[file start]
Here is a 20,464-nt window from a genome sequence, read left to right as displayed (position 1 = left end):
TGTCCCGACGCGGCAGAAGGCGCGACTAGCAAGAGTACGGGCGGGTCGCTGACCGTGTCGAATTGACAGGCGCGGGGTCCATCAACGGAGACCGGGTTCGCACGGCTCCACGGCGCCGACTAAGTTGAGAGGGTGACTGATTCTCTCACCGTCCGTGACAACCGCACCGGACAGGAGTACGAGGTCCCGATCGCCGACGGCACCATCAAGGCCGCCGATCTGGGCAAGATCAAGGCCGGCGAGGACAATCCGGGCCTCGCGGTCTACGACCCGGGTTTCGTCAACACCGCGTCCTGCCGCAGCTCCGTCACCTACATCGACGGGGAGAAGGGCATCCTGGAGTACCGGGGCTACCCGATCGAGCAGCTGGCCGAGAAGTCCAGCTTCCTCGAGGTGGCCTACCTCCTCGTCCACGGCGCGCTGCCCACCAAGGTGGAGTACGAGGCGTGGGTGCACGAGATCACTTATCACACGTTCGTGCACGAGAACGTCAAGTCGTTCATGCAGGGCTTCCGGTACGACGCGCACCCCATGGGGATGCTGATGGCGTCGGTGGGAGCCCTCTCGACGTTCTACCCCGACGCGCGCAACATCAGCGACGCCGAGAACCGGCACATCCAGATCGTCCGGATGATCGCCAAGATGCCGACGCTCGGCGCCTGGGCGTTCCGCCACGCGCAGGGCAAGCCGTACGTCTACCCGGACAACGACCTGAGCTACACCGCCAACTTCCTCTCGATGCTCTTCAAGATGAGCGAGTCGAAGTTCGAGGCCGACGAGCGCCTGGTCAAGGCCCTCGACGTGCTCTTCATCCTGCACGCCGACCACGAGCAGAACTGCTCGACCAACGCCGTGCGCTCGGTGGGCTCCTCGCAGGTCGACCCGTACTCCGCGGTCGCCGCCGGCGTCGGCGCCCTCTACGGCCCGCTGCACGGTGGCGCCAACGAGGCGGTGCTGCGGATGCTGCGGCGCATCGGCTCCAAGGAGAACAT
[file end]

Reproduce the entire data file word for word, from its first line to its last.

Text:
Here is a 20,464-nt window from a genome sequence, read left to right as displayed (position 1 = left end):
TGTCCCGACGCGGCAGAAGGCGCGACTAGCAAGAGTACGGGCGGGTCGCTGACCGTGTCGAATTGACAGGCGCGGGGTCCATCAACGGAGACCGGGTTCGCACGGCTCCACGGCGCCGACTAAGTTGAGAGGGTGACTGATTCTCTCACCGTCCGTGACAACCGCACCGGACAGGAGTACGAGGTCCCGATCGCCGACGGCACCATCAAGGCCGCCGATCTGGGCAAGATCAAGGCCGGCGAGGACAATCCGGGCCTCGCGGTCTACGACCCGGGTTTCGTCAACACCGCGTCCTGCCGCAGCTCCGTCACCTACATCGACGGGGAGAAGGGCATCCTGGAGTACCGGGGCTACCCGATCGAGCAGCTGGCCGAGAAGTCCAGCTTCCTCGAGGTGGCCTACCTCCTCGTCCACGGCGCGCTGCCCACCAAGGTGGAGTACGAGGCGTGGGTGCACGAGATCACTTATCACACGTTCGTGCACGAGAACGTCAAGTCGTTCATGCAGGGCTTCCGGTACGACGCGCACCCCATGGGGATGCTGATGGCGTCGGTGGGAGCCCTCTCGACGTTCTACCCCGACGCGCGCAACATCAGCGACGCCGAGAACCGGCACATCCAGATCGTCCGGATGATCGCCAAGATGCCGACGCTCGGCGCCTGGGCGTTCCGCCACGCGCAGGGCAAGCCGTACGTCTACCCGGACAACGACCTGAGCTACACCGCCAACTTCCTCTCGATGCTCTTCAAGATGAGCGAGTCGAAGTTCGAGGCCGACGAGCGCCTGGTCAAGGCCCTCGACGTGCTCTTCATCCTGCACGCCGACCACGAGCAGAACTGCTCGACCAACGCCGTGCGCTCGGTGGGCTCCTCGCAGGTCGACCCGTACTCCGCGGTCGCCGCCGGCGTCGGCGCCCTCTACGGCCCGCTGCACGGTGGCGCCAACGAGGCGGTGCTGCGGATGCTGCGGCGCATCGGCTCCAAGGAGAACAT